Jan
11

Collision Repair Delays In 2023

Collision Repair Delays In 2023

 

A recent whitepaper from a consulting firm has reported that delays in collision repair services, which began in 2021 and are still persisting in 2022, are unlikely to end in the foreseeable future due to a continuing shortage of repair technicians in Canada and the United States.

The Romans Group LLC reported that since the start of the pandemic in 2020 and continuing throughout 2022, the demand for collision repair services has outstripped the available technicians, causing an increase in the amount of work-in-process. This situation is expected to continue into 2023 due to the persisting labour shortage.

“It is not a matter of demand, but a supply side lack of [labour] availability.” said the report.

According to the report, the labour shortages and technician skill deficiencies have caused skilled repair technicians to seek wage increases, and they are expecting insurers to take this into account when they set their auto insurance rates.

As insurers have been raising premiums to cover their own increasing costs, the collision repair industry has been determinedly pushing for higher labour rates, even though repairers usually struggle to get wage increases accepted by insurers, according to the consulting firm's findings.

“[The collision repair industry] is hopeful that insurer premium increases will allow for their [labour] rate increases,” the report read.

The consulting firm predicted that the adoption of the claims process operating model preferred by insurtechs will lead to a slower collision repair process in 2023.

Insurers prefer to use aftermarket parts to keep repair costs down, while autobody shops prefer original equipment manufacturer (OEM) parts. This is because OEM parts often cost more and allow for higher profits on repairs.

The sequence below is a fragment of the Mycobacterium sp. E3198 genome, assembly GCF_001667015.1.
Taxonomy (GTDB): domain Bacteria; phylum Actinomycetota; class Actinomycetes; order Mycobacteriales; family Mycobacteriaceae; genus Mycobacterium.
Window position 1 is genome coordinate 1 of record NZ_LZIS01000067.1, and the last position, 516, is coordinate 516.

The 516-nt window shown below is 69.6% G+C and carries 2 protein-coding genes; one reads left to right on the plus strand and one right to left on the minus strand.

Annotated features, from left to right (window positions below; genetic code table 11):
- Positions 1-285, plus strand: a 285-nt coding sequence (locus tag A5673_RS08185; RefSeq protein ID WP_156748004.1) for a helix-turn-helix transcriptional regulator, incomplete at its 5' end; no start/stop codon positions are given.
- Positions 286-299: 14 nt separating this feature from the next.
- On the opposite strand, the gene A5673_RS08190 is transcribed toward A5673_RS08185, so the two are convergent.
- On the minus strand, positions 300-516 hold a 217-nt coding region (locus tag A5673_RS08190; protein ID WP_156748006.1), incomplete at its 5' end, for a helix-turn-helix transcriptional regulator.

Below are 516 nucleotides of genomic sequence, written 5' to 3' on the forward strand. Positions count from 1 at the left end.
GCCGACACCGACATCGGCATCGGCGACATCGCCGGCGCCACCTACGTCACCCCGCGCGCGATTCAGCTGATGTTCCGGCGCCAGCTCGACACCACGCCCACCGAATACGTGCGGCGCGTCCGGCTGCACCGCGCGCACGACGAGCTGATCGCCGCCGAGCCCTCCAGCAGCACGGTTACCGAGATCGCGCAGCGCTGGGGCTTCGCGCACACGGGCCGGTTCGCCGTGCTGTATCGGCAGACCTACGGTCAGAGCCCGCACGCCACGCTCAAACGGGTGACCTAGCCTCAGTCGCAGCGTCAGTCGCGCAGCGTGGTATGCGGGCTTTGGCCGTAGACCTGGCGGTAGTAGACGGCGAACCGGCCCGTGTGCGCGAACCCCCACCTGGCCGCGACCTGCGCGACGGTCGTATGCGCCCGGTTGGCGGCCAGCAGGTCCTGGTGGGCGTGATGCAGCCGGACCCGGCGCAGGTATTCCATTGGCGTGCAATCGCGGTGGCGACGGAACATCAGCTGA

Claims processing models are crucial to understanding the way insurtechs process insurance policy applications. These companies are increasingly using better models which is great news for insurers; however, this also creates a conflict between insurtechs and the OEM repair model. These two groups will likely be at odds for a long time.

The whitepaper suggested that the claims processing models used by insurtechs are becoming more and more aligned with the business economics preferred by insurance companies. However, this model is in conflict with the OEM repair model and is expected to have a lasting impact on the collision repair industry.

Insurance companies, which provide a major portion of the claims to repairers, typically prefer multiple-shop operators (MSOs) that can deliver reliable and standardized results repeatedly.

Additional findings revealed that the highest-ranked repair organizations in the Canadian markets are franchisors (Fix Auto and Driven Brands, respectively), followed by network and banner associations such as Collision Solutions Network, CarrXpert and Consolidated Collision Services.

If you would like more information regarding this topic, contact one of our licensed experts today at This email address is being protected from spambots. You need JavaScript enabled to view it. or simply call us at 905-696-9090.

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